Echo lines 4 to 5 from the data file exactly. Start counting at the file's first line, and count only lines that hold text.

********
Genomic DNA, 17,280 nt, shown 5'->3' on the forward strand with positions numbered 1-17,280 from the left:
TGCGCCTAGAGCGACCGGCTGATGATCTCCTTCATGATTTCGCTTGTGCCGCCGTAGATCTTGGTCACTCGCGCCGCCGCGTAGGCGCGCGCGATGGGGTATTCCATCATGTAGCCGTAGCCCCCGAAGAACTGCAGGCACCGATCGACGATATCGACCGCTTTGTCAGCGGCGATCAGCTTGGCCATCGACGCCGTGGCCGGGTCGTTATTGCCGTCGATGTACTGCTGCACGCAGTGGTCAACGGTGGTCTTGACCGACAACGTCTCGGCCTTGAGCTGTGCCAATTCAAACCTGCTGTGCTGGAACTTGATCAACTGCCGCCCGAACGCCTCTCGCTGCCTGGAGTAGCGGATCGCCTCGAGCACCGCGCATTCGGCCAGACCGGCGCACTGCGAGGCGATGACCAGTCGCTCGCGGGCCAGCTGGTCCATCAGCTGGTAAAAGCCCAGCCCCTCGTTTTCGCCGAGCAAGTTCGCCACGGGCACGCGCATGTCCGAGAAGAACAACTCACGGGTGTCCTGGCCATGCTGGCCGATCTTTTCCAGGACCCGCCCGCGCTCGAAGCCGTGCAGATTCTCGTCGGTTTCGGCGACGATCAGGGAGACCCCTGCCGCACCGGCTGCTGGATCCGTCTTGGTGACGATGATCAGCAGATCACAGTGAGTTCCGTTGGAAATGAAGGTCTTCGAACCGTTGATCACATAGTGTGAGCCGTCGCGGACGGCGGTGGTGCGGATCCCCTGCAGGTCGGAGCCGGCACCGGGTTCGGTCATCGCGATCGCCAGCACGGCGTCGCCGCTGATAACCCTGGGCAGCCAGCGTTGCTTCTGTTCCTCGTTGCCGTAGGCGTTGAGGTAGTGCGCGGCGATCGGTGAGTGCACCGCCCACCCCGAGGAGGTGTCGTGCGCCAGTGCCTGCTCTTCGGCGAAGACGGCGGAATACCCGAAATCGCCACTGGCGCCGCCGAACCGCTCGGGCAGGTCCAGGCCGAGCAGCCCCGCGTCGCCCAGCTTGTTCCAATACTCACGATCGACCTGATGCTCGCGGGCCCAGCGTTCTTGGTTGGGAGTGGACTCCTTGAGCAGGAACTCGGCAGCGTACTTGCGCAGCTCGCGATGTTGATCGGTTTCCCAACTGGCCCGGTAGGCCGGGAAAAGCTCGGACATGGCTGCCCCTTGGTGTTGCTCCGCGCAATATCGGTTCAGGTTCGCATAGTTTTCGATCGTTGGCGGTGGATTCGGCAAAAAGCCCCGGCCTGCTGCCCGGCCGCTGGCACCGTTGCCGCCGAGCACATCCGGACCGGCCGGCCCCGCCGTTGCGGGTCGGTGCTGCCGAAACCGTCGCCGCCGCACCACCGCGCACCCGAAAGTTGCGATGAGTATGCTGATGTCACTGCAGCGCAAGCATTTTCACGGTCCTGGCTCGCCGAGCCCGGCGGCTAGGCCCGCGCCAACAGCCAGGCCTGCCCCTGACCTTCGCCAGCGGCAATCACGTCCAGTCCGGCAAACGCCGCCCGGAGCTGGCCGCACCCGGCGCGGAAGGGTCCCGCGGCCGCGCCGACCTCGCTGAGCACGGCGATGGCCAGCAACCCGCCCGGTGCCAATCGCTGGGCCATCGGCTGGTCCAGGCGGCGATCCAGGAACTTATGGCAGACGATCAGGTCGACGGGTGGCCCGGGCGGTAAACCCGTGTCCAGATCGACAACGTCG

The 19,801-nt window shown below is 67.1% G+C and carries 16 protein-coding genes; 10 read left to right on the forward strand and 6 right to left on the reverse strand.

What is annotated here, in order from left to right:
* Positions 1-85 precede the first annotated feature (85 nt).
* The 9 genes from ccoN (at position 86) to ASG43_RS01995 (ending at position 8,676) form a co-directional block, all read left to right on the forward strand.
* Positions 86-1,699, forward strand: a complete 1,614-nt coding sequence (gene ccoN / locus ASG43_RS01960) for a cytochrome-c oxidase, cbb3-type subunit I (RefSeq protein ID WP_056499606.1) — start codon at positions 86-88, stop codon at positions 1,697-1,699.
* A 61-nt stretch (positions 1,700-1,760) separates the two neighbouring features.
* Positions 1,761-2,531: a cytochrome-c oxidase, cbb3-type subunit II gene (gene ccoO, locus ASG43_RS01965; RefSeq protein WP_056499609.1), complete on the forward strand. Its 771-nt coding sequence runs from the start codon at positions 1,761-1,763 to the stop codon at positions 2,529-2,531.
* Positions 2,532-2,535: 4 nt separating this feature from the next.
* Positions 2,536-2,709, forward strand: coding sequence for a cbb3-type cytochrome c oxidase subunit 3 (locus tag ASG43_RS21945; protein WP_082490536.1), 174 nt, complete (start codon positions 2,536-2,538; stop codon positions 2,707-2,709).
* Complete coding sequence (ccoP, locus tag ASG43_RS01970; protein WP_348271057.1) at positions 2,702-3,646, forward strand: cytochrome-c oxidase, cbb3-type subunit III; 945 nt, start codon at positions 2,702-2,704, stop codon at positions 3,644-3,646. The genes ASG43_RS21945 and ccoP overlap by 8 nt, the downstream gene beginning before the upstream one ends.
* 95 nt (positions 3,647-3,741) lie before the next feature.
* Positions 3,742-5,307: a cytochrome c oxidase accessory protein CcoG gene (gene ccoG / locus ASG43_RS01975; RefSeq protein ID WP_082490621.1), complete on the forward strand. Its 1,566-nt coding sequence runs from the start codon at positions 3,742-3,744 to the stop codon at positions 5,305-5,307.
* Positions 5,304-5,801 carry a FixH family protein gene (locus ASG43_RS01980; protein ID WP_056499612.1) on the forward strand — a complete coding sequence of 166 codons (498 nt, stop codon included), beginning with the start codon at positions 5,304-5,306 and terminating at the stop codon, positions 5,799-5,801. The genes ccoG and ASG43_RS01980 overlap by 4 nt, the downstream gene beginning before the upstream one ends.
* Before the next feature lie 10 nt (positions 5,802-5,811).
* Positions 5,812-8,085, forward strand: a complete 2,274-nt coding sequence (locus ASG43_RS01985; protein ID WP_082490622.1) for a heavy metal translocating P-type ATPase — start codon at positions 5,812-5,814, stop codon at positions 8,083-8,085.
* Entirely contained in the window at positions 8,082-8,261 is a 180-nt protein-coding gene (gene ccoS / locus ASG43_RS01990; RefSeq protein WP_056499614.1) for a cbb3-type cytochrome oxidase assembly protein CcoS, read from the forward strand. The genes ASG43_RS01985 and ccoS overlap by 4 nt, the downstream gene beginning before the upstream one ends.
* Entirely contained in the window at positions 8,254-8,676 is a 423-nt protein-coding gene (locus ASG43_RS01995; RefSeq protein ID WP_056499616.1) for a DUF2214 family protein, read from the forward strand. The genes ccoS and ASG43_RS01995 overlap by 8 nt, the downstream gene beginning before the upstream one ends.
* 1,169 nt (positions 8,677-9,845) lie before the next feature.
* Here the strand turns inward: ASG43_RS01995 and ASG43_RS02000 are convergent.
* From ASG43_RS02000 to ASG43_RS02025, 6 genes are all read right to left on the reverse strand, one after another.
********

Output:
What is annotated here, in order from left to right:
* Positions 1-85 precede the first annotated feature (85 nt).